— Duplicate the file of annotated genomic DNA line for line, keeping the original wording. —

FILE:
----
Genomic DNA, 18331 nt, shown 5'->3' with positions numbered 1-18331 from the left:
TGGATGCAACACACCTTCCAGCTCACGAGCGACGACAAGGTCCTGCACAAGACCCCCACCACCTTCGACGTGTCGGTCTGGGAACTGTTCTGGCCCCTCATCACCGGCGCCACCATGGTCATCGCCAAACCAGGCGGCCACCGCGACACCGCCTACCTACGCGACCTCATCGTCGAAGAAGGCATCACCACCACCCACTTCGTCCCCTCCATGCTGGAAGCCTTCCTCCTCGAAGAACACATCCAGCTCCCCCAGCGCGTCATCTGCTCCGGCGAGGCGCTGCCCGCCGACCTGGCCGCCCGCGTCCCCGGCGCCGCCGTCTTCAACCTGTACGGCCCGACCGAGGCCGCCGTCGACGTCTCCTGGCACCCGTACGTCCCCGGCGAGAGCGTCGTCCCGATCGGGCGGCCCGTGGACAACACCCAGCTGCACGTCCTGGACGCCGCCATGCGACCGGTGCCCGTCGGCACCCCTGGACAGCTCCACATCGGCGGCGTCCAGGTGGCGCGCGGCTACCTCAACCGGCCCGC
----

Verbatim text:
Genomic DNA, 18331 nt, shown 5'->3' with positions numbered 1-18331 from the left:
TGGATGCAACACACCTTCCAGCTCACGAGCGACGACAAGGTCCTGCACAAGACCCCCACCACCTTCGACGTGTCGGTCTGGGAACTGTTCTGGCCCCTCATCACCGGCGCCACCATGGTCATCGCCAAACCAGGCGGCCACCGCGACACCGCCTACCTACGCGACCTCATCGTCGAAGAAGGCATCACCACCACCCACTTCGTCCCCTCCATGCTGGAAGCCTTCCTCCTCGAAGAACACATCCAGCTCCCCCAGCGCGTCATCTGCTCCGGCGAGGCGCTGCCCGCCGACCTGGCCGCCCGCGTCCCCGGCGCCGCCGTCTTCAACCTGTACGGCCCGACCGAGGCCGCCGTCGACGTCTCCTGGCACCCGTACGTCCCCGGCGAGAGCGTCGTCCCGATCGGGCGGCCCGTGGACAACACCCAGCTGCACGTCCTGGACGCCGCCATGCGACCGGTGCCCGTCGGCACCCCTGGACAGCTCCACATCGGCGGCGTCCAGGTGGCGCGCGGCTACCTCAACCGGCCCGC